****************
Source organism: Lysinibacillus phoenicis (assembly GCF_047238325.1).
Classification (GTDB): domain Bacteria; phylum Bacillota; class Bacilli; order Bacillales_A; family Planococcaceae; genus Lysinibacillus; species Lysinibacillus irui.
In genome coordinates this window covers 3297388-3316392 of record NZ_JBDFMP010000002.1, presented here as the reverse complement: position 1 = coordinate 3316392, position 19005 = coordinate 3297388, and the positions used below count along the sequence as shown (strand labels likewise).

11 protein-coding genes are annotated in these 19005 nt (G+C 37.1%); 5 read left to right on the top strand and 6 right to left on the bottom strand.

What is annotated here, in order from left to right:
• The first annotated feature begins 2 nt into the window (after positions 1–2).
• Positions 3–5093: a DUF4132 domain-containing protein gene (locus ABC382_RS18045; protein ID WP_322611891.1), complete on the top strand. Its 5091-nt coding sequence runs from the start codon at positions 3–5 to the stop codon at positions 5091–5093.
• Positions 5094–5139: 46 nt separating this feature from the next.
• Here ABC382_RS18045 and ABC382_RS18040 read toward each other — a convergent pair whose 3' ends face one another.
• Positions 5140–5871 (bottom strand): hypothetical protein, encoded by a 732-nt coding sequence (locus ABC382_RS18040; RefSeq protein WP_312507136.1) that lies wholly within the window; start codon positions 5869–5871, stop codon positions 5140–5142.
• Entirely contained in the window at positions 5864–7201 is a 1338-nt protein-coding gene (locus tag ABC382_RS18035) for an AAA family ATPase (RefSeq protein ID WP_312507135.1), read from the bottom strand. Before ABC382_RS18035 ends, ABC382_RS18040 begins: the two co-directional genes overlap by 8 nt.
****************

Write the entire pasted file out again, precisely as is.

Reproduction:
Source organism: Lysinibacillus phoenicis (assembly GCF_047238325.1).
Classification (GTDB): domain Bacteria; phylum Bacillota; class Bacilli; order Bacillales_A; family Planococcaceae; genus Lysinibacillus; species Lysinibacillus irui.
In genome coordinates this window covers 3297388-3316392 of record NZ_JBDFMP010000002.1, presented here as the reverse complement: position 1 = coordinate 3316392, position 19005 = coordinate 3297388, and the positions used below count along the sequence as shown (strand labels likewise).

11 protein-coding genes are annotated in these 19005 nt (G+C 37.1%); 5 read left to right on the top strand and 6 right to left on the bottom strand.

What is annotated here, in order from left to right:
• The first annotated feature begins 2 nt into the window (after positions 1–2).
• Positions 3–5093: a DUF4132 domain-containing protein gene (locus ABC382_RS18045; protein ID WP_322611891.1), complete on the top strand. Its 5091-nt coding sequence runs from the start codon at positions 3–5 to the stop codon at positions 5091–5093.
• Positions 5094–5139: 46 nt separating this feature from the next.
• Here ABC382_RS18045 and ABC382_RS18040 read toward each other — a convergent pair whose 3' ends face one another.
• Positions 5140–5871 (bottom strand): hypothetical protein, encoded by a 732-nt coding sequence (locus ABC382_RS18040; RefSeq protein WP_312507136.1) that lies wholly within the window; start codon positions 5869–5871, stop codon positions 5140–5142.
• Entirely contained in the window at positions 5864–7201 is a 1338-nt protein-coding gene (locus tag ABC382_RS18035) for an AAA family ATPase (RefSeq protein ID WP_312507135.1), read from the bottom strand. Before ABC382_RS18035 ends, ABC382_RS18040 begins: the two co-directional genes overlap by 8 nt.